Dalarna University's logo and link to the university's website

du.sePublikasjoner
Endre søk
RefereraExporteraLink to record
Permanent link

Direct link
Referera
Referensformat
  • apa
  • ieee
  • modern-language-association-8th-edition
  • vancouver
  • chicago-author-date
  • chicago-note-bibliography
  • Annet format
Fler format
Språk
  • de-DE
  • en-GB
  • en-US
  • fi-FI
  • nn-NO
  • nn-NB
  • sv-SE
  • Annet språk
Fler språk
Utmatningsformat
  • html
  • text
  • asciidoc
  • rtf
Economic Nationalizing in the Ethnic Borderlands of Hungary and Romania: Inclusion, Exclusion and Annihilation in Szatmár/Satu-Mare 1867–1944
Stockholm University.ORCID-id: 0000-0001-6618-1527
2014 (engelsk)Doktoravhandling, monografi (Annet vitenskapelig)
Abstract [en]

The history of the ethnic borderlands of Hungary and Romania in the years 1867–1944 were marked by changing national borders, ethnic conflicts and economic problems. Using a local case study of the city and county of Szatmár/Satu-Mare, this thesis investigates the practice and social mechanisms of economic nationalizing. It explores the interplay between ethno-national and economic factors, and furthermore analyses what social mechanisms lead to and explain inclusion, exclusion and annihilation. The underlying principle of economic nationalizing in both countries was the separation of citizens into ethnic categories and the establishment of a dominant core nation entitled to political and economic privileges from the state. National leaders implemented a policy of economic nationalizing that exploited and redistributed resources taken from the minorities. To pursue this end, leaders instrumentalized ethnicity, which institutionalized inequality and ethnic exclusion. This process of ethnic, and finally racial, exclusion marked the whole period and reached its culmination in the annihilation of the Jews throughout most of Hungary in 1944. For nearly a century, ethnic exclusion undermined the various nationalizing projects in the two countries: the Magyarization of the minorities in dualist Hungary (1867–1918); the Romanianization of the economy of the ethnic borderland in interwar Romania (1918–1940); and finally the re-Hungarianization of the economy in Second World War Hungary (1940–1944). The extreme case of exclusion, namely the Holocaust, revealed that the path of exclusion brought nothing but destruction for everyone. This reinforces the thesis that economic nationalizing through the exclusion of minorities induces a vicious circle of ethnic bifurcation, political instability and unfavorable conditions for achieving economic prosperity. Exclusion served the short-term elite’s interest but undermined the long-term nation’s ability to prosper.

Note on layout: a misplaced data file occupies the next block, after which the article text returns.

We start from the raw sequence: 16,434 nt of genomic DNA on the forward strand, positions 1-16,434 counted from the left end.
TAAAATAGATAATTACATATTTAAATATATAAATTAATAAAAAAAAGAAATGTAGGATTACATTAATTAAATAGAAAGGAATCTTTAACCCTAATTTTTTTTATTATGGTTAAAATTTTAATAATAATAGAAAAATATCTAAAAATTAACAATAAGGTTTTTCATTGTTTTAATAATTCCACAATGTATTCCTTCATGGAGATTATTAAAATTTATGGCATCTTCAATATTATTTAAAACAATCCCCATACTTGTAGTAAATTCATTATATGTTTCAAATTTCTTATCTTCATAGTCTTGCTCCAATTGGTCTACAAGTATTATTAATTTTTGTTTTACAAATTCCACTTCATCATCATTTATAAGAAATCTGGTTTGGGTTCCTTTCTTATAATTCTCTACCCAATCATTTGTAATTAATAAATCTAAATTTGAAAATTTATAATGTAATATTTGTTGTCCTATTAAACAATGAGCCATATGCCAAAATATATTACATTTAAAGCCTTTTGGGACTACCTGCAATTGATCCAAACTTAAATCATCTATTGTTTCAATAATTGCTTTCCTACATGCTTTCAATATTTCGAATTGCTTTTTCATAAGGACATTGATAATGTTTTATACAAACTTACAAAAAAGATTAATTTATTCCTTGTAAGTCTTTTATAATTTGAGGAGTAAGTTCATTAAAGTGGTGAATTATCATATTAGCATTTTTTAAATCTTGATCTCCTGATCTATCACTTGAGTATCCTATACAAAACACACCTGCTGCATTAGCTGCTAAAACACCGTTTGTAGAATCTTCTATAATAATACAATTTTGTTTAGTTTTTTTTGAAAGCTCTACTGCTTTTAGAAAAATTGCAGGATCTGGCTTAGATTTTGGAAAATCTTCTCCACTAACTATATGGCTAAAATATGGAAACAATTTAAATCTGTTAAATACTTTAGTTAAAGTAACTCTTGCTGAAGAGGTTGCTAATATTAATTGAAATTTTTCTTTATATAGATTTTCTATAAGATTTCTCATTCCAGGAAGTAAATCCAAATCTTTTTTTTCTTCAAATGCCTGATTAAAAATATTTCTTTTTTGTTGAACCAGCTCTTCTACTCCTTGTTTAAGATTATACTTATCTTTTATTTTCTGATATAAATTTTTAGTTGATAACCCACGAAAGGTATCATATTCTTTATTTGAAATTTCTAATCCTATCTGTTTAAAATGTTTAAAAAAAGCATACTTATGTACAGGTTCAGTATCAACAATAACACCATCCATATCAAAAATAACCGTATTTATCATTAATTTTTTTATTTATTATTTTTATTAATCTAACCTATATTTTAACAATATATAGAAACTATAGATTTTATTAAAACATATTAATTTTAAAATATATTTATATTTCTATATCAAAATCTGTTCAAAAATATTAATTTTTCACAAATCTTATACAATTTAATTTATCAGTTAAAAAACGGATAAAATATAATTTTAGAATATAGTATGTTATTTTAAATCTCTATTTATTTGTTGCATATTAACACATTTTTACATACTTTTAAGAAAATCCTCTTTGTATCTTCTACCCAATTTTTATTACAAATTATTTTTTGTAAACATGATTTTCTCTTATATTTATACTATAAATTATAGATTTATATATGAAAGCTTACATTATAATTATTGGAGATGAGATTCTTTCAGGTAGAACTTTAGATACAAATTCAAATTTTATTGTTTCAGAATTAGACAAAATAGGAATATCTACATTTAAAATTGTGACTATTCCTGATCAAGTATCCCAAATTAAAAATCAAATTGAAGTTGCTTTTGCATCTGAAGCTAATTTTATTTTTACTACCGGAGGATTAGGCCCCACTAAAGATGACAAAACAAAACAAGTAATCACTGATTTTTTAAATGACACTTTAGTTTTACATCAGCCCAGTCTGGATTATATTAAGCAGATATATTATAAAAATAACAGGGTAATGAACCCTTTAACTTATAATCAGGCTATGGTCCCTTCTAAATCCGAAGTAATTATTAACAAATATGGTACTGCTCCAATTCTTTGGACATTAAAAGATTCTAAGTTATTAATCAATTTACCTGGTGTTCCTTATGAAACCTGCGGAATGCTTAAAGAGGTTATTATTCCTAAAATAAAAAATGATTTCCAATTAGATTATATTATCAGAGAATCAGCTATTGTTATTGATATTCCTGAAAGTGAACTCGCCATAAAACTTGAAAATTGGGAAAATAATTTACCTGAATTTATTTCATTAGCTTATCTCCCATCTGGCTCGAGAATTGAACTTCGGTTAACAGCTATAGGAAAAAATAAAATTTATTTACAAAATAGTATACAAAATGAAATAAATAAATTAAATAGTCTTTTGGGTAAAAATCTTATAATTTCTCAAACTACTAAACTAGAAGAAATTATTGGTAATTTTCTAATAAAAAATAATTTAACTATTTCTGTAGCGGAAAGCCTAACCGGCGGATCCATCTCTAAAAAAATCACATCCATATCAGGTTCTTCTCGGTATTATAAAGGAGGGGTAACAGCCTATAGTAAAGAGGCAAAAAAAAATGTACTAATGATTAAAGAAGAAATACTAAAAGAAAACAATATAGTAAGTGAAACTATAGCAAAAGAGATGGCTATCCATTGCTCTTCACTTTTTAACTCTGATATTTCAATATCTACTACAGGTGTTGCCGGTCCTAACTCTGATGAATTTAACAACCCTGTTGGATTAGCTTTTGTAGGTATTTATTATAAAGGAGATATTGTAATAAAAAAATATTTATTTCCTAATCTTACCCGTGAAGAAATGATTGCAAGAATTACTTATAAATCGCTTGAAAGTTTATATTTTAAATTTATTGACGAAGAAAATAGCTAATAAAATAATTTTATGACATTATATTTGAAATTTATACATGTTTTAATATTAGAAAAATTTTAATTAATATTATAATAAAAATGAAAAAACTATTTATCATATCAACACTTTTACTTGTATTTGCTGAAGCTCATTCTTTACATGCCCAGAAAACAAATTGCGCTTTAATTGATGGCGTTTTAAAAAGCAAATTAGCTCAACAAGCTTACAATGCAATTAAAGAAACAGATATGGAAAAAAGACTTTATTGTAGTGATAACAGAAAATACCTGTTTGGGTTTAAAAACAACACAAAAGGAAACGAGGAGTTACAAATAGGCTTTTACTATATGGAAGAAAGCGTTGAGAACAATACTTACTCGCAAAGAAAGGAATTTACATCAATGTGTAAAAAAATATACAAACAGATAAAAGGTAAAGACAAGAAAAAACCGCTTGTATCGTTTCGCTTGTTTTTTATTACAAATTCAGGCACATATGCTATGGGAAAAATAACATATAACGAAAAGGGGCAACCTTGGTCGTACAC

sted, utgiver, år, opplag, sider
Stockholm: Stockholm University, 2014. , s. 436
Serie
Stockholm studies in history, ISSN 0491-0842 ; 101
Emneord [en]
Economic nationalizing, ethnonationalism, nationalism, economic nationalism, ethnicity, borderland, Hungary, Romania, Austria-Hungary, Transylvania, Holocaust, anti-Semitism, political economy, assimilation, ethnic economy, ethnocracy, minorities
HSV kategori
Identifikatorer
URN: urn:nbn:se:du-47193OAI: oai:DiVA.org:du-47193DiVA, id: diva2:1807822
Tilgjengelig fra: 2023-10-27 Laget: 2023-10-27 Sist oppdatert: 2023-10-30bibliografisk kontrollert

Open Access i DiVA

Fulltekst mangler i DiVA

Andre lenker

Fulltext

Person

Blomqvist, Anders E. B.

Søk i DiVA

Av forfatter/redaktør
Blomqvist, Anders E. B.

Søk utenfor DiVA

GoogleGoogle Scholar

urn-nbn

Altmetric

urn-nbn
Totalt: 18 treff
RefereraExporteraLink to record
Permanent link

Direct link
Referera
Referensformat
  • apa
  • ieee
  • modern-language-association-8th-edition
  • vancouver
  • chicago-author-date
  • chicago-note-bibliography
  • Annet format
Fler format
Språk
  • de-DE
  • en-GB
  • en-US
  • fi-FI
  • nn-NO
  • nn-NB
  • sv-SE
  • Annet språk
Fler språk
Utmatningsformat
  • html
  • text
  • asciidoc
  • rtf